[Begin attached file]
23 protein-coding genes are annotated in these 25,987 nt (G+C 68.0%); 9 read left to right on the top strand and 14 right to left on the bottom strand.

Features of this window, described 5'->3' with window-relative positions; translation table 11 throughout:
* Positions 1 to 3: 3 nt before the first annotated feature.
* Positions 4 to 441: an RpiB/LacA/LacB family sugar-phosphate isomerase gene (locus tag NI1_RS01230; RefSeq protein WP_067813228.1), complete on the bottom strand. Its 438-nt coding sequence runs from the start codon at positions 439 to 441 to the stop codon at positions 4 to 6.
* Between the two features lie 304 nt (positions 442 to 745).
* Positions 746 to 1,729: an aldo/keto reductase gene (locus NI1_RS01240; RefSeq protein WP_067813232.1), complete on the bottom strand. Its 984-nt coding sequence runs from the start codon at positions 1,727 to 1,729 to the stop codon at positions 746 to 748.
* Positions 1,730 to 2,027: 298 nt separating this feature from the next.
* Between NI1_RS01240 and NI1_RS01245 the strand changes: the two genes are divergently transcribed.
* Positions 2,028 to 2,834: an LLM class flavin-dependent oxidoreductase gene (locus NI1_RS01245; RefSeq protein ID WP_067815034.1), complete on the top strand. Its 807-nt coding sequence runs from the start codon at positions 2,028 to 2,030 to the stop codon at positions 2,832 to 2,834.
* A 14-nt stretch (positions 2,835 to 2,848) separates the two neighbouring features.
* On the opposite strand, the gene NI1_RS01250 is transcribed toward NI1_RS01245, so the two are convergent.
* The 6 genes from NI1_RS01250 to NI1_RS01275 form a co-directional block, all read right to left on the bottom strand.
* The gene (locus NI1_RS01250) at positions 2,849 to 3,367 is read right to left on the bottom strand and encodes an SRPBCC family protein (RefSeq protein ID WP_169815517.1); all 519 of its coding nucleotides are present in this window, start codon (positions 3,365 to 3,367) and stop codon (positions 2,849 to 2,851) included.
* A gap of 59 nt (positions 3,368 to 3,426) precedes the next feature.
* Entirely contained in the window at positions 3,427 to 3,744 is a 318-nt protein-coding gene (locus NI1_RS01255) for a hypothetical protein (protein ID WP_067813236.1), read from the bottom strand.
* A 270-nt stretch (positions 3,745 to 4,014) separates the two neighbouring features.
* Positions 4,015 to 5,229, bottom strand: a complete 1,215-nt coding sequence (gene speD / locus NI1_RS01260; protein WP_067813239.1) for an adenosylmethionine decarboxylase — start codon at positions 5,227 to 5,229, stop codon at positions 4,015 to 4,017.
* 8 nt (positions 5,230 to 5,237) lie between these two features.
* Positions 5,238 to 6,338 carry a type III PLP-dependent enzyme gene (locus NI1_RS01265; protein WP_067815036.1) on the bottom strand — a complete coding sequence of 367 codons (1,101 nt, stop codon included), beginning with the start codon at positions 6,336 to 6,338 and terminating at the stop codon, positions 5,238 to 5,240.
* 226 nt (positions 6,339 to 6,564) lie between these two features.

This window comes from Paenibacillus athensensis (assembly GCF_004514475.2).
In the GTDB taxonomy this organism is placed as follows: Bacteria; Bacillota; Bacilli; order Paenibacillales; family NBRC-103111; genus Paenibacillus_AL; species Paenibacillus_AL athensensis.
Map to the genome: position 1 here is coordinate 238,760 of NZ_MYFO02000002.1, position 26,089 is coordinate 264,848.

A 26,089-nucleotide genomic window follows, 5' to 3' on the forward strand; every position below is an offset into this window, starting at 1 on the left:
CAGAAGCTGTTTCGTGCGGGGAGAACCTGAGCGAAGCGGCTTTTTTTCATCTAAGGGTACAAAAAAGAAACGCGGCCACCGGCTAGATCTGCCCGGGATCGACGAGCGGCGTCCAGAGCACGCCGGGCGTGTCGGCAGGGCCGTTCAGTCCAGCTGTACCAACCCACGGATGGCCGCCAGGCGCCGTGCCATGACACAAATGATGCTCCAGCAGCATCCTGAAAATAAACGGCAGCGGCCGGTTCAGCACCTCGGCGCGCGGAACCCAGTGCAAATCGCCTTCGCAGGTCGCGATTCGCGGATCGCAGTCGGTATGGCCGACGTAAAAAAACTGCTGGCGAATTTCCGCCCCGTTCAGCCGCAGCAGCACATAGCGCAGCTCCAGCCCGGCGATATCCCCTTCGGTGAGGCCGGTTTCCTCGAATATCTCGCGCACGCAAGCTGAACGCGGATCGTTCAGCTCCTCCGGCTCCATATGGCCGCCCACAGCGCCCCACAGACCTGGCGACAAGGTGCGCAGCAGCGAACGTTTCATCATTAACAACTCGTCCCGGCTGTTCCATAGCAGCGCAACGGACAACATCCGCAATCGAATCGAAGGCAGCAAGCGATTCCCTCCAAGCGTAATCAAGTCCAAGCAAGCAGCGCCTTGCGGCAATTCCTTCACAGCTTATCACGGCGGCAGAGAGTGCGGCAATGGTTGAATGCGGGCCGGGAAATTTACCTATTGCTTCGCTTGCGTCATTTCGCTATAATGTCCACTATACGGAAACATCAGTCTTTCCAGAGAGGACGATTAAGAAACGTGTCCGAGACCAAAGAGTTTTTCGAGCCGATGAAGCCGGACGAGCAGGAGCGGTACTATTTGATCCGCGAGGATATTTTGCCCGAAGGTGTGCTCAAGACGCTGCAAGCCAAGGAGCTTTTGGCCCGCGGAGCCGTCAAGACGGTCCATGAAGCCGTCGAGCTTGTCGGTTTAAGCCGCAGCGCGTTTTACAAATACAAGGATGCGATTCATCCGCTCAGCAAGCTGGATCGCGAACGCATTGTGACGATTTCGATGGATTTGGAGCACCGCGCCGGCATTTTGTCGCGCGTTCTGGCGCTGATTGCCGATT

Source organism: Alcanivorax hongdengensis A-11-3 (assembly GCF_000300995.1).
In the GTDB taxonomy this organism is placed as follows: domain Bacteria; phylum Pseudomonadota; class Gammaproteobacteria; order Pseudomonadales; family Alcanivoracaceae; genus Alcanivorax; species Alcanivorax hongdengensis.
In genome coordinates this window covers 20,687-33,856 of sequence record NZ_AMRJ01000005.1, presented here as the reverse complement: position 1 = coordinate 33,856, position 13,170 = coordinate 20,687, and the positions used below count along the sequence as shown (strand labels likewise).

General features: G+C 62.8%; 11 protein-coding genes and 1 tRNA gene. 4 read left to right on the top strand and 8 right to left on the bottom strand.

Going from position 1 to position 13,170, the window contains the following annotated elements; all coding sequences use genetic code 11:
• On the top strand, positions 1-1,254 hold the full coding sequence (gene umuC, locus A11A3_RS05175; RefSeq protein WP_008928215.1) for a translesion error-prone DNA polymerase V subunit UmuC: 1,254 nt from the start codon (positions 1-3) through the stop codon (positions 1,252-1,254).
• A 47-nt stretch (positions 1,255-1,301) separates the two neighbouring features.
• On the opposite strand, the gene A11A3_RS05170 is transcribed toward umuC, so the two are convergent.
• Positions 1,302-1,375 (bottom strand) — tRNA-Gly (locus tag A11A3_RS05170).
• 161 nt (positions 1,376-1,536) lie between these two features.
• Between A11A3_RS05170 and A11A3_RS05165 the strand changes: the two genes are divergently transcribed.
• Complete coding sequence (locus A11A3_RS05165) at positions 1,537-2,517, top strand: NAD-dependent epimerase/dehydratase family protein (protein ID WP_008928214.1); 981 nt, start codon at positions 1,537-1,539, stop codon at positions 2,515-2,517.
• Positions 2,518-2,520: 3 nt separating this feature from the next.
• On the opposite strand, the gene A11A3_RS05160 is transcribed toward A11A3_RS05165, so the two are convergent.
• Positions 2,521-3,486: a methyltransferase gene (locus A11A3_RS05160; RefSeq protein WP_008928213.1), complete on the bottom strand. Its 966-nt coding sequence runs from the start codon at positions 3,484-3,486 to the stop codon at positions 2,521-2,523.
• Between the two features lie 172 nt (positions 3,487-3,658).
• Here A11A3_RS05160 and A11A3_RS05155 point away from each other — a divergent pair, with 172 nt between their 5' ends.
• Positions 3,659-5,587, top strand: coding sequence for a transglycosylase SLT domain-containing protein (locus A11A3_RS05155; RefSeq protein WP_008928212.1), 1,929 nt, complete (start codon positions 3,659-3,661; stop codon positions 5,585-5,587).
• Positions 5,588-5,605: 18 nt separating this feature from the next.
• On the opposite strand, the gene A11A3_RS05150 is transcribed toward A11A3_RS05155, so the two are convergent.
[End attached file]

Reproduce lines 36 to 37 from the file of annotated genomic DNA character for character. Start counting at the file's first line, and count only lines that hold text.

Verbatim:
• Between A11A3_RS05170 and A11A3_RS05165 the strand changes: the two genes are divergently transcribed.
• Complete coding sequence (locus A11A3_RS05165) at positions 1,537-2,517, top strand: NAD-dependent epimerase/dehydratase family protein (protein ID WP_008928214.1); 981 nt, start codon at positions 1,537-1,539, stop codon at positions 2,515-2,517.